The entertainment of stories can be enjoyed through many mediums - books, movies, television, podcasts, etc. but we’re rapidly moving onto more engaging and creative ways to be entertained. Stories are moving in a more physical, interactive and multi-sensory direction.
Augmented reality (AR) and virtual reality (VR) have become increasingly mainstream and a worthwhile venture in many industries. VR and AR development can be applied towards gaming, entertainment, marketing, education, fashion, art, and so much more. Early iterations of VR existed as early as the 1950s with what was known as the "Experience Theatre", later named the "Sensorama", built by Morton Heilig. It could encompass and trigger all of the senses in an effective manner, thus drawing the viewer into the onscreen activity. As for AR, the first versions were introduced in the 1990s by Louis Rosenberg, who developed Virtual Fixtures at the United States Air Force Research Laboratory. It's safe to say that in some way, AR was born from VR. While AR adds digital elements to a live view, often by using the camera on a smartphone, VR is an immersion experience that shuts out the physical world and transports the user into a realistic or imagined environment. Brands looking to capitalize on the unprecedented opportunities being made available through these new technologies are ramping up their AR/VR strategies.
Let’s look at Conversive, Co-founded by Kevin Cornish who calls it, "a conversation engine for building face-to-face conversations". He says,"Imagine putting a face on (Amazon’s) Alexa, and in the entertainment space, imagine having conversations with characters from your favorite shows." He did just that back in May last year with Netflix's 13 Reasons Why series. The day before the much anticipated second season was released, fans could participate in "Talk to the Reasons," an interactive mobile experience that puts you in the center of the 13 Reasons Why story. Fans would begin to receive texts and notifications from the show's characters, and if the user's microphone and camera were on, they would actually receive FaceTime calls from some of those characters who would warn you to stay out of harm's way, ask you for advice on what to do, or vent their feelings. This intense bit of AI and augmented reality at work is meant to make users feel like they can really impact the story when they watch the next day. Super impressive!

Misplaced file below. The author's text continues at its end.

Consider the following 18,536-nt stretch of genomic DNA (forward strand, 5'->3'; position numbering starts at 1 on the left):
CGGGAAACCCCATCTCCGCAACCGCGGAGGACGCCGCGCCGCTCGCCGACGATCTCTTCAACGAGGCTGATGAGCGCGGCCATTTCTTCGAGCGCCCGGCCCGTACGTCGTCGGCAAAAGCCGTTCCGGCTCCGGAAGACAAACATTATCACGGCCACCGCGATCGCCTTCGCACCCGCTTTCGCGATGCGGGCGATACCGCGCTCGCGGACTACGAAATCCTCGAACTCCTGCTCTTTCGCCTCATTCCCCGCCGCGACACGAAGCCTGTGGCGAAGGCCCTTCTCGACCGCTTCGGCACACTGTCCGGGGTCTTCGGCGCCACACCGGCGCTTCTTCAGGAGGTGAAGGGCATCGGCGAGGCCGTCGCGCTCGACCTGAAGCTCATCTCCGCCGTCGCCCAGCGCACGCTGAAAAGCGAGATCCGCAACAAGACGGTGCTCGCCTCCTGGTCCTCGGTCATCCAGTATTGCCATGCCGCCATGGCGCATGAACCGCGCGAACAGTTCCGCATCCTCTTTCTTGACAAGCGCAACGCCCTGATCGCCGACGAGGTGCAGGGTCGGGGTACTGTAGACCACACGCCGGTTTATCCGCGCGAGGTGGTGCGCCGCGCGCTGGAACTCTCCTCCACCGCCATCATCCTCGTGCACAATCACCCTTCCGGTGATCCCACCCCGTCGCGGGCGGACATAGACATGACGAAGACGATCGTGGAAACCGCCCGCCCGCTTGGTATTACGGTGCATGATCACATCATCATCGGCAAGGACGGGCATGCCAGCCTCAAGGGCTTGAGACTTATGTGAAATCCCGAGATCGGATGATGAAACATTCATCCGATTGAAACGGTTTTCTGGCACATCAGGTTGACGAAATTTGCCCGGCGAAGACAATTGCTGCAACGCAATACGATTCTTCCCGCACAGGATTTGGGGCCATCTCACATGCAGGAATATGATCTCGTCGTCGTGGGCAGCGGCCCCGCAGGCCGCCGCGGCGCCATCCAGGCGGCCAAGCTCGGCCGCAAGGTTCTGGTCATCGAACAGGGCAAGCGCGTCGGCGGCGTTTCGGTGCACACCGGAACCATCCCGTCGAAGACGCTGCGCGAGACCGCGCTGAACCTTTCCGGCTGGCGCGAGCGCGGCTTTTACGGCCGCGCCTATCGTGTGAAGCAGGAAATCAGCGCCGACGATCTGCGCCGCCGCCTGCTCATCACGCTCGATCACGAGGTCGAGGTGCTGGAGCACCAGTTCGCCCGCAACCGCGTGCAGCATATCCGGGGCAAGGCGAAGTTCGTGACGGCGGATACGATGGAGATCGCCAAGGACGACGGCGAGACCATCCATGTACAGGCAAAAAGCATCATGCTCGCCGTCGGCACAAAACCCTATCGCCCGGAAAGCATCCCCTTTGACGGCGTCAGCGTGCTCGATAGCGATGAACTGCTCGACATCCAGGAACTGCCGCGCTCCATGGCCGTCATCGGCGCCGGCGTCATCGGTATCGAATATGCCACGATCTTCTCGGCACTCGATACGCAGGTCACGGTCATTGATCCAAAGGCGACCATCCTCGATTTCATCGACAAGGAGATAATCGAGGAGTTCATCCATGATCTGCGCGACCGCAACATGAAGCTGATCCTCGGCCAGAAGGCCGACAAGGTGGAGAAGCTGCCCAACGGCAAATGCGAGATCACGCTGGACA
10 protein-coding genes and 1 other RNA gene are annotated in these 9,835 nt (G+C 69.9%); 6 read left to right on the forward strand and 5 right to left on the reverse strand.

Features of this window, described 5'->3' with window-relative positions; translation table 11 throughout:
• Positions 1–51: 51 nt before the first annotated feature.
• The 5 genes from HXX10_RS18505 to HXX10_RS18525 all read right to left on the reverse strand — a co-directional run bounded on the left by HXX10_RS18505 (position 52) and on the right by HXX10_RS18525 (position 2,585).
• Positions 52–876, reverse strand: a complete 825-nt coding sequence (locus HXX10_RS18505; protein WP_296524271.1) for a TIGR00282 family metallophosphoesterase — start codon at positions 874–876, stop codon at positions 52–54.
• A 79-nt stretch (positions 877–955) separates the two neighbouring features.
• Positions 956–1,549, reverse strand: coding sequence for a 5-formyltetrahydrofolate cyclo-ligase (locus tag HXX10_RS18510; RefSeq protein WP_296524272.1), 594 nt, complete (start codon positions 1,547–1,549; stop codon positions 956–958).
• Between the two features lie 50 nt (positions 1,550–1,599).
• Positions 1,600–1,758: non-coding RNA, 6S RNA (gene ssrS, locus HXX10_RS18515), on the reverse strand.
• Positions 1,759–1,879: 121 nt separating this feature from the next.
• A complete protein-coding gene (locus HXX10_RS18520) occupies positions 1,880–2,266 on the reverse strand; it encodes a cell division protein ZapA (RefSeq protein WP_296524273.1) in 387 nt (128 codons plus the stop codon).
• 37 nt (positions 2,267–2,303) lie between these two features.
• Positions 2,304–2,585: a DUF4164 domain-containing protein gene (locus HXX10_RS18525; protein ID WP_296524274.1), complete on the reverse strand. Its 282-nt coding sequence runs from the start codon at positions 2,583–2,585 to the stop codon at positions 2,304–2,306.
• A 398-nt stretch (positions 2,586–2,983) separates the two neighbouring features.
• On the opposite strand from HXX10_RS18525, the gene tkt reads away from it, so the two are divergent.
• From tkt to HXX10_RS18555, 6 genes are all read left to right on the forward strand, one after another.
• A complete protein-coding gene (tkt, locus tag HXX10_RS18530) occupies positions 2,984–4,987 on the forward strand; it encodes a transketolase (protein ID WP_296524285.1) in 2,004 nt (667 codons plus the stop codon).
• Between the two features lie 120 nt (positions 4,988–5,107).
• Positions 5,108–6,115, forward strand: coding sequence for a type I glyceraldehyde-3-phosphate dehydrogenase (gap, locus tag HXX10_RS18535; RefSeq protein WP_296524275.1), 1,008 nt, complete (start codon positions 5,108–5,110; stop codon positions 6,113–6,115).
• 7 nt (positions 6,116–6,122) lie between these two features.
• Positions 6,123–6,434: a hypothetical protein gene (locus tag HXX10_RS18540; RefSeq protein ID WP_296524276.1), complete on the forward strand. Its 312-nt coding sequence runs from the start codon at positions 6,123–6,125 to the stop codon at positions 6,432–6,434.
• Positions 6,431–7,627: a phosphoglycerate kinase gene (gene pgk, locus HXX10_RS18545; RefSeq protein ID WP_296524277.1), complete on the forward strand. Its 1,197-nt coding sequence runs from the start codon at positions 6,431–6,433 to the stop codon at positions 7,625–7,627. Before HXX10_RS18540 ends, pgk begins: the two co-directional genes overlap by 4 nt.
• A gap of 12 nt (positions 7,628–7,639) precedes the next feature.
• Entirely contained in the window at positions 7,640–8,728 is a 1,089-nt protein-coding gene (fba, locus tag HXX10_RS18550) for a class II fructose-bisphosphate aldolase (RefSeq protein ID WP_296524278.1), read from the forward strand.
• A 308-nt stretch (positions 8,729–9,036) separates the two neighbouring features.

(IKEA’s AR app, "Place", makes home furnishing more fun and less stressful)
As for VR, it can't just be really good, it has to be perfect. The biggest complaint about VR is that the experiences can be nauseating and/or not immersive enough. If you turn your head and the image on screen that's inches from your eyes doesn't adjust instantaneously, your visual system conflicts with your vestibular system, and you get sick. For the first time, Oculus VR headsets have succeeded in stimulating parts of the human visual system directly. When announcing Facebook's acquisition of the Oculus Rift, Mark Zuckerberg gestured at all of the possibilities, "Imagine enjoying a courtside seat at a game, studying in a classroom of students and teachers all over the world, or consulting with a doctor face-to-face—just by putting on goggles in your home." Oculus provides the true promise of VR: going beyond the idea of immersion and achieving true presence-the feeling of actually existing in a virtual space. You can even connect with friends through the experience! Here's their commercial, released right before the holiday season:
So, who's future looks better? While it's predicted that AR will soon surpass VR in mass adoption, the future of these two technologies are tied to one another. Developers in the space are still committed to launching VR, as this technology still poses massive benefits to both businesses and consumers. However, the expectations of VR grew far beyond the realistic advancements that it was actually seeing, so it will continue to grow, just slower than anticipated. In 2019 and beyond, AR will continue to be the more popular of the two as it's more compact and less cumbersome than VR. I mean, just think of all the ways you're exposed to AR everyday- Snapchat filters, mobile games, even the graphics placed on the field during a televised football game! AR brings in a virtual element without losing touch of the real world. G2 Crowd's 2019 digital trends predicts that by the year 2025, businesses will see that AR has a more logical place in business than VR, but collectively, these types of storytelling signal a shift from passive viewing to something more active and exciting.
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